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HBO Max’s ‘The Many Saints of Newark’ Was Watched By 1 Million Households … Which Is 18% of What ‘The Sopranos’ Averaged 20 Years Ago

HBO's 'The Many Saints of Newark'
(Image credit: The Many Saints of Newark)

What are you gonna do?

The debut of David Chase‘s long-anticipated movie-prequel follow-up to The Sopranos was seen by 1 million HBO Max-subscribing households over the weekend, according to data published by Samba TV, which measures audience samples of smart TV users. (We don't love this media strategy, but Samba released these figures exclusively through Deadline.)

For perspective, 20 years ago, the third season of The Sopranos on HBO averaged a linear household rating of 5.7, according to Nielsen. Each household ratings point represented 1% of a total U.S. TV universe of 102.2 million. Doing the math, that was more than 5.8 million households. 

So, The Many Saints of Newark drew 18% of the households averaged by The Sopranos two decades ago.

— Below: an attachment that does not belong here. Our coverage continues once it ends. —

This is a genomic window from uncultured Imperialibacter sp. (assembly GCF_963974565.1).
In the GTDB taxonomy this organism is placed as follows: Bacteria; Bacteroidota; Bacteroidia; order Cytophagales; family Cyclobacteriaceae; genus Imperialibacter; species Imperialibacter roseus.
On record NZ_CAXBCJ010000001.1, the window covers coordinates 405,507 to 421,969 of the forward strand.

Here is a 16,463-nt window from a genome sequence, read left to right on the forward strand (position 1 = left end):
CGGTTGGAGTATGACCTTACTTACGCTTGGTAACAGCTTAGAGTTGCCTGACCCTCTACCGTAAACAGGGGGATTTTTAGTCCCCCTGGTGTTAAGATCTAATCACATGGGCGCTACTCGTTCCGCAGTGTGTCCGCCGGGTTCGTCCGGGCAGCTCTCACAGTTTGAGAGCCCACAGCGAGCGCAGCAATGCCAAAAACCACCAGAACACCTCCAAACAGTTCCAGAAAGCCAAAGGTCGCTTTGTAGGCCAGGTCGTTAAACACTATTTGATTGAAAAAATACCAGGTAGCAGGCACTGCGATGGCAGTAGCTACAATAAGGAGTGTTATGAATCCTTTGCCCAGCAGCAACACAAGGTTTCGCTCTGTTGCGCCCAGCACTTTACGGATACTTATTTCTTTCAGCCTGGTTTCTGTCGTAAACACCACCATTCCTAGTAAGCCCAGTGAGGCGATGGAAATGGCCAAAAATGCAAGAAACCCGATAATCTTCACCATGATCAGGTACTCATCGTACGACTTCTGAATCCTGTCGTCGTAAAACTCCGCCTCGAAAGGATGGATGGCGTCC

And for the three seasons of The Sopranos for which Nielsen measured household usage on HBO, that wasn’t even the biggest full-season performance — The Sopranos averaged 6.4 million households for season 4 back in 2002. 

Granted, a level of apples-and-submarines emerges when you try to compare household measurements gathered by two different research companies, using different methodologies 20 years apart. But the point gets made nonetheless — despite WarnerMedia‘s reports of rabid catchup binging of The Sopranos on HBO Max during the pandemic, Many Saints--which drew a so-so 75% critics aggregation score on Rotten Tomatoes — wasn't a hit. 

In fact, if you're reaching for hack mob references, you could even say it got whacked. 

And it's not like folks ran out to their local multiplex, if it was even open, to see The Many Saints of Newark. The movie drew just over $4.5 million in North American box office revenue at 3,181 locations over the weekend.

Daniel Frankel

Daniel Frankel is the managing editor of Next TV, an internet publishing vertical focused on the business of video streaming. A Los Angeles-based writer and editor who has covered the media and technology industries for more than two decades, Daniel has worked on staff for publications including E! Online, Electronic Media, Mediaweek, Variety, paidContent and GigaOm. His reliable mid-range jump shot, deft ambidextrous post-up game and tough interior defense have been criminally overlooked.